Cutures of Memory and Identity
Dr Clemens Ruthner (Department of Germanic Studies)
The dual aim of this course is to bring together selected chapters of Central European area studies with central notions of cultural theory such as space, memory, nation and identity, transformation/transition, etc. This should lead to a better knowledge of the CEE countries on the one hand, and, on the other, provide an introduction to some crucial approaches in cultural studies to inform future projects of the student.
The course will be team-taught by members of the School of Languages, Literatures and Cultures as well as by some outside contributors, who have the expertise in the required fields. It will be a mixture of lecture and seminar, leading to student self-study (class preparation/reading assignments every week) and research projects given the postgraduate nature of this class. This is achieved in a way that a theory class introducing each section is confronted with comparative case studies from the region. A reader of selected excerpts from the bibliography will be provided.
Students should learn to identify and analyze the complexity of meanings attached to the concept of Central Europe and its cultural heritage. They will come to a critical understanding of core terms of cultural theory, which are used to illuminate the diversity of the region that could be described as Europe's "laboratory of transformation" throughout the last 100 years.
Weeks 1-2 : Section I: Introduction to Central European Studies
Introduction to the cultural history of the region (stress on the last 200 years)
Introduction of theoretical framework (memory, space, transformation, postimperialism)
Weeks 3-4 : Section II: Space(s) / Spatial Turn
Theories of space, imaginary geographies etc.
Case study (CS1): Mitteleuropa : Discourses on/of Central Europe from Palacky and Naumann to our times
CS2: Borders and boundaries (e.g. Iron Curtain)
Weeks 5-6 : Section III: Modernities and Transformations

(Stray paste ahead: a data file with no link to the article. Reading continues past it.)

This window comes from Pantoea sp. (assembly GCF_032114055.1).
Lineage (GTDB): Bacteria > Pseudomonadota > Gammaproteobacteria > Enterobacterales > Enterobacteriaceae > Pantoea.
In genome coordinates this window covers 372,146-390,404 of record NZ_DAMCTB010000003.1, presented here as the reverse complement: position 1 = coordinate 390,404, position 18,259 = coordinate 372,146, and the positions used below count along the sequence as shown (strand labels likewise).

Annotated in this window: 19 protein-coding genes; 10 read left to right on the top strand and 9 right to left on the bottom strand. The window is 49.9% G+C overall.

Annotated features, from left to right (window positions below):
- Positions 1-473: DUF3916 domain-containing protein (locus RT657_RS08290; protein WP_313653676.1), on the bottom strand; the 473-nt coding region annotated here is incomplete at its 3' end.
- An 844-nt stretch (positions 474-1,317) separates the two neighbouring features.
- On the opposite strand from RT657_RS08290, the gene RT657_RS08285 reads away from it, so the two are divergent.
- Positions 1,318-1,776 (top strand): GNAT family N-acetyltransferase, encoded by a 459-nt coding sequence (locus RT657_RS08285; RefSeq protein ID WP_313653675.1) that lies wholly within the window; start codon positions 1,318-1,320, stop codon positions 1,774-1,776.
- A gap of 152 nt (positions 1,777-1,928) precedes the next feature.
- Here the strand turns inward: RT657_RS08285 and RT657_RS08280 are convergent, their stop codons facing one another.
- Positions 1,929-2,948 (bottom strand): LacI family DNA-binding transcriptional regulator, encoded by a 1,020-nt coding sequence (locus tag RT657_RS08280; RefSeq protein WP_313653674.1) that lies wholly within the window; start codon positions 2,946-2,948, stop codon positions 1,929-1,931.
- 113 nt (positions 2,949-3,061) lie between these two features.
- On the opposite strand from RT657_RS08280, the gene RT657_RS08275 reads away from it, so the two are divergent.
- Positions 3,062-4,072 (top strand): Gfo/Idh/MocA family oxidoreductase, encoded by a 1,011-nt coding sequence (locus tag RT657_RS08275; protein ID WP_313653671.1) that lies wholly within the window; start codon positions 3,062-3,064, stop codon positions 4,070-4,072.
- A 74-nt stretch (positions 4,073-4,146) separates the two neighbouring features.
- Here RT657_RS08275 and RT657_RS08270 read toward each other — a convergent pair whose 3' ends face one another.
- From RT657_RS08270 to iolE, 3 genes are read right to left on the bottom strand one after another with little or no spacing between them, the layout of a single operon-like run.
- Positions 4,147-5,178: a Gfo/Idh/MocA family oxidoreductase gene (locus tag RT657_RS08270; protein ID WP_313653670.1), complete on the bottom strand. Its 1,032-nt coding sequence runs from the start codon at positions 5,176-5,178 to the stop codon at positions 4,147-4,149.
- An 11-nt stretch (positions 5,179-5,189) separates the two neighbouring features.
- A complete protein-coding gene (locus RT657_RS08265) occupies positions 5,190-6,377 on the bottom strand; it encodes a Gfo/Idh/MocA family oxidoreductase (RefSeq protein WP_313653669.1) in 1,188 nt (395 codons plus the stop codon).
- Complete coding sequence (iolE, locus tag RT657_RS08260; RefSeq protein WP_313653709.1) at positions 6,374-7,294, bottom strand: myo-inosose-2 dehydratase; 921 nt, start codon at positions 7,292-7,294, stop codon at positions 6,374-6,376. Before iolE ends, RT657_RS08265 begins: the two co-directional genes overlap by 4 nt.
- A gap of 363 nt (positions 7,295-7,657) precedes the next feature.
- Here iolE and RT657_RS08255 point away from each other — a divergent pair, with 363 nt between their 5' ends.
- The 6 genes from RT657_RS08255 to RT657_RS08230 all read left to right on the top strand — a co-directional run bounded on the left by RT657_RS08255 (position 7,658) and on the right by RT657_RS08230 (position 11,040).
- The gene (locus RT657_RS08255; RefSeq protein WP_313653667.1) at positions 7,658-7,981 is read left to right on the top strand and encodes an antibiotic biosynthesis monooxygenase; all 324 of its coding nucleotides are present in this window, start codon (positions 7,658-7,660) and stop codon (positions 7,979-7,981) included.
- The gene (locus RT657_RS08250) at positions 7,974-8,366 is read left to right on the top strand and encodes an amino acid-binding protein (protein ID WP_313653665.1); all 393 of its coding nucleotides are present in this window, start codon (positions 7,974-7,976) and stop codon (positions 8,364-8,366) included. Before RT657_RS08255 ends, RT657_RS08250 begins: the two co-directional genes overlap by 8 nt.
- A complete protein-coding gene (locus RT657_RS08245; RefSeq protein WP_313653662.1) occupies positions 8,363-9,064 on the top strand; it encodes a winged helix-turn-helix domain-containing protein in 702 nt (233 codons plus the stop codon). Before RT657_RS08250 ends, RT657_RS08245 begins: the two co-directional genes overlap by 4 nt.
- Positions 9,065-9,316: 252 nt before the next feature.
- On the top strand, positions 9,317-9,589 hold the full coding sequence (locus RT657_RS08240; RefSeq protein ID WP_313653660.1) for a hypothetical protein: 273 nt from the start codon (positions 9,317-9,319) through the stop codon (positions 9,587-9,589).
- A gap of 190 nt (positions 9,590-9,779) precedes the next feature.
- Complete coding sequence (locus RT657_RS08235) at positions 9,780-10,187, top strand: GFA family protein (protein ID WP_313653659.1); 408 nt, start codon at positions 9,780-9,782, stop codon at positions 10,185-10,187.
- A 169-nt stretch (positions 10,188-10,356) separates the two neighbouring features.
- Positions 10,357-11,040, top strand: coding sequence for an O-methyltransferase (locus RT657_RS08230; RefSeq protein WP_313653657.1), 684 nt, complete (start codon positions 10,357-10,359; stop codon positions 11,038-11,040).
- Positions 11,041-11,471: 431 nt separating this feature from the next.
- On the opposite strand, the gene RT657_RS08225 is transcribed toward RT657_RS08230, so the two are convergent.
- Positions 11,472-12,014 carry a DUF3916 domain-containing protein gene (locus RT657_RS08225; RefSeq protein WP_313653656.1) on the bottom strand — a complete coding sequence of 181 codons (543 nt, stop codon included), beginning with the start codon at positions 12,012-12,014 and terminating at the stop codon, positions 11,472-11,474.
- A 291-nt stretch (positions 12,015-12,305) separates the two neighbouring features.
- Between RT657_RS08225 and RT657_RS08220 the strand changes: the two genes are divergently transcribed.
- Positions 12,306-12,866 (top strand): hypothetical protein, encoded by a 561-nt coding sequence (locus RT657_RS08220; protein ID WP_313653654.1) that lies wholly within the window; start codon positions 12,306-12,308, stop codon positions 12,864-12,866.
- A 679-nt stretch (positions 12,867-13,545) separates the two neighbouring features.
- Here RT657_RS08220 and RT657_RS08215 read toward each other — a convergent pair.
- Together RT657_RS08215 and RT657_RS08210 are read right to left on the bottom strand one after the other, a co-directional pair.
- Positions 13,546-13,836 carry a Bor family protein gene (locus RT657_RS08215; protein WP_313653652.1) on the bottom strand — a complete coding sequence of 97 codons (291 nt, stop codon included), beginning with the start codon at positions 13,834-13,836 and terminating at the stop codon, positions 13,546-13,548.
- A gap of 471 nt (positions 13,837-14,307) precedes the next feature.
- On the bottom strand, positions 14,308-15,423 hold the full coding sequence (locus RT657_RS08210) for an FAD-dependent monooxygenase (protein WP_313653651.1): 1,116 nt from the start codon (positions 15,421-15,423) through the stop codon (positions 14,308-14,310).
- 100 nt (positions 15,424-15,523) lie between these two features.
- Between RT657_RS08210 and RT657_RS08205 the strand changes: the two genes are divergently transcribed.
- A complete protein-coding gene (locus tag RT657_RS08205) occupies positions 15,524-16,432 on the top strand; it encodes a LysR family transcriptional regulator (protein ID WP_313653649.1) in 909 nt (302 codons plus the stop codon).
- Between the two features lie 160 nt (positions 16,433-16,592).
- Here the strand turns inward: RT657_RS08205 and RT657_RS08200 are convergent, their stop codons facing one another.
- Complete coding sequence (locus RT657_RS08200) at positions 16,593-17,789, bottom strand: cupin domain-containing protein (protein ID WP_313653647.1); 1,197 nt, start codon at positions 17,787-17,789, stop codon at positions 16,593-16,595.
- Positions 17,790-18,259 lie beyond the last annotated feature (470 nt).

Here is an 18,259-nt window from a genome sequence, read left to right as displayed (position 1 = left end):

TH: Modernity; the notion of transition/transformation in the social sciences
CS3: Metropoles (e.g. Fin de siècle Vienna) and internal colonizations (Bosnia, Galicia)
CS4: Economic, political and cultural transformation/lifestyles/Postsocialism
Week 7 : Study Week
Week 8-9 : Section IV: Empire, Nation, and other Identities
TH: approaches to identity in cultural studies; intro empire; nationalism studies
CS5: Split loyalities: multiethnic empires, immigrations
CS6: on a particular process of nation building
Week 10-11 : Section V: Cultural Memory
TH: Theories of memory (Assmann et al.), lieux de mémoire (Nora) etc.
CS7: Shared Memories? (e.g. the Habsburg Myth)
CS8: Contested Memories: Remembering the Holocaust and other traumas in the process of nation building (e.g the Genocide Museum in Vilnius; the House of Terror in Hungary)
Week 12 : Section VI: Student presentations (self-chosen projects)
and Final discussion
Students will be required to give one presentation in class, and to submit one essay of 3500-5000 words on a selected topic . For essay deadlines please see Section 6 of the present submission.
- Ágh, A. (1998): The Politics of Central Europe . London. (LEN 320.947 N87)
Beller, Steven (2001): Rethinking Vienna 1900 . New York, Berghahn. (PL-356-960)
Csáky, M./ Mannová, E. (1999): Collective Identities in Central Europe in Modern Times. Bratislava: Akademia (not in library)
- Ertl, A. (2008): Cultural Memory Studies. An International and Interdisciplinary Handbook. Berlin, NY: de Gruyter (not in library)
- Goldsworthy, V. (1998): Inventing Ruritania. The Imperialism of the Imagination. New Haven: Yale UP. (ARTS 820.9 N893)
- Gros, D. / Steiner, A. (2004): Economic Transition in Central and Eastern Europe. Cambridge: UP (338.0947 P61)
- Judson, P. / Rozenblit, M. (2004): Constructing Nationalities in East Central Europe. New York: Berghahn. (HL-280-613)
- Kamusella, T. (2009): The Politics of Language and Nationalism in Central Europe. Basingstoke: Palgrave.
- Le Rider, J. (1996a,b): La Mitteleuropa, Paris: PUF // Mitteleuropa. Auf den Spuren eines Begriffs. Wien (not in library)
- Low, S./ Lawrence-Zunigais, D. (2003): The Anthropology of Space and Place. Locating Culture. London: Blackwell. (301.32 P35)
- Müller-Funk, W./Ruthner, C.: Kakanien revisited. Das Fremde und das Eigene (in) der österreichisch-ungarischen Monarchie . Tübingen: Francke (not in library)
- Münkler, H. (2007): Empires. The Logic of World Domination from Ancient Rome to the United States . London: Polity. (325.3 P72)
- Ozkirimli, U. (2005): Contemporary Debates on Nationalism. London: Palgrave. (HL-279-709)